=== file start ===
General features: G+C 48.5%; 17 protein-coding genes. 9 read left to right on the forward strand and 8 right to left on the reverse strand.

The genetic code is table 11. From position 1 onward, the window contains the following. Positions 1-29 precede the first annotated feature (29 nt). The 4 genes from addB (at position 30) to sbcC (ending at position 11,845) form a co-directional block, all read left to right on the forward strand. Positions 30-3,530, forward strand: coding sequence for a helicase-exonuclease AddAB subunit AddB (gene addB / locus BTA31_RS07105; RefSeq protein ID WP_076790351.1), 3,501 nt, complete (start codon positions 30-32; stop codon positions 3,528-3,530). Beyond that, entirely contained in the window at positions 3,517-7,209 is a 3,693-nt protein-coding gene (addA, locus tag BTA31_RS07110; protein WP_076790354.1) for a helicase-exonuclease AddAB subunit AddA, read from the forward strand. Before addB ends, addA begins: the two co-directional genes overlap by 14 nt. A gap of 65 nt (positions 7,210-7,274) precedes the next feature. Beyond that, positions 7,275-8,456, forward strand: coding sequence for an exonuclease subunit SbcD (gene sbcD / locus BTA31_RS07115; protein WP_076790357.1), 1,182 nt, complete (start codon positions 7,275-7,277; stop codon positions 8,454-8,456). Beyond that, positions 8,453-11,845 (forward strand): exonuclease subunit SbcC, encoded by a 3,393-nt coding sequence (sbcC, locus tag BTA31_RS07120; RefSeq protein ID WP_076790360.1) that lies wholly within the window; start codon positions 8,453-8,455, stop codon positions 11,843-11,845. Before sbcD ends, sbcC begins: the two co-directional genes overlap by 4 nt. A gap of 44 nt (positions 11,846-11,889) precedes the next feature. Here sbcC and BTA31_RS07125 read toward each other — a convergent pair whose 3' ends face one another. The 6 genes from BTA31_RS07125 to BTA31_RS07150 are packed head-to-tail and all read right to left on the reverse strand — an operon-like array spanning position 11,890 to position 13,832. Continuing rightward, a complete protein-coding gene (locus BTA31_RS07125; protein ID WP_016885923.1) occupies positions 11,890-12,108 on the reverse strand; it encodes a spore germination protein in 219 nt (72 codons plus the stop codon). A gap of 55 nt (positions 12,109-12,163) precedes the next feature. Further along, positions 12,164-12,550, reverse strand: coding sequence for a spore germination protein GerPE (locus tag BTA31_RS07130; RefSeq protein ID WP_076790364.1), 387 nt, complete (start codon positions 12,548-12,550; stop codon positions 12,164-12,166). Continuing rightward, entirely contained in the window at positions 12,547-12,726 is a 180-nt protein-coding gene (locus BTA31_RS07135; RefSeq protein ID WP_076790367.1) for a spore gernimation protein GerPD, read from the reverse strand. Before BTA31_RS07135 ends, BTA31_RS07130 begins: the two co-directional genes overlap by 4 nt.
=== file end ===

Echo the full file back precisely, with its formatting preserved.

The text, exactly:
General features: G+C 48.5%; 17 protein-coding genes. 9 read left to right on the forward strand and 8 right to left on the reverse strand.

The genetic code is table 11. From position 1 onward, the window contains the following. Positions 1-29 precede the first annotated feature (29 nt). The 4 genes from addB (at position 30) to sbcC (ending at position 11,845) form a co-directional block, all read left to right on the forward strand. Positions 30-3,530, forward strand: coding sequence for a helicase-exonuclease AddAB subunit AddB (gene addB / locus BTA31_RS07105; RefSeq protein ID WP_076790351.1), 3,501 nt, complete (start codon positions 30-32; stop codon positions 3,528-3,530). Beyond that, entirely contained in the window at positions 3,517-7,209 is a 3,693-nt protein-coding gene (addA, locus tag BTA31_RS07110; protein WP_076790354.1) for a helicase-exonuclease AddAB subunit AddA, read from the forward strand. Before addB ends, addA begins: the two co-directional genes overlap by 14 nt. A gap of 65 nt (positions 7,210-7,274) precedes the next feature. Beyond that, positions 7,275-8,456, forward strand: coding sequence for an exonuclease subunit SbcD (gene sbcD / locus BTA31_RS07115; protein WP_076790357.1), 1,182 nt, complete (start codon positions 7,275-7,277; stop codon positions 8,454-8,456). Beyond that, positions 8,453-11,845 (forward strand): exonuclease subunit SbcC, encoded by a 3,393-nt coding sequence (sbcC, locus tag BTA31_RS07120; RefSeq protein ID WP_076790360.1) that lies wholly within the window; start codon positions 8,453-8,455, stop codon positions 11,843-11,845. Before sbcD ends, sbcC begins: the two co-directional genes overlap by 4 nt. A gap of 44 nt (positions 11,846-11,889) precedes the next feature. Here sbcC and BTA31_RS07125 read toward each other — a convergent pair whose 3' ends face one another. The 6 genes from BTA31_RS07125 to BTA31_RS07150 are packed head-to-tail and all read right to left on the reverse strand — an operon-like array spanning position 11,890 to position 13,832. Continuing rightward, a complete protein-coding gene (locus BTA31_RS07125; protein ID WP_016885923.1) occupies positions 11,890-12,108 on the reverse strand; it encodes a spore germination protein in 219 nt (72 codons plus the stop codon). A gap of 55 nt (positions 12,109-12,163) precedes the next feature. Further along, positions 12,164-12,550, reverse strand: coding sequence for a spore germination protein GerPE (locus tag BTA31_RS07130; RefSeq protein ID WP_076790364.1), 387 nt, complete (start codon positions 12,548-12,550; stop codon positions 12,164-12,166). Continuing rightward, entirely contained in the window at positions 12,547-12,726 is a 180-nt protein-coding gene (locus BTA31_RS07135; RefSeq protein ID WP_076790367.1) for a spore gernimation protein GerPD, read from the reverse strand. Before BTA31_RS07135 ends, BTA31_RS07130 begins: the two co-directional genes overlap by 4 nt.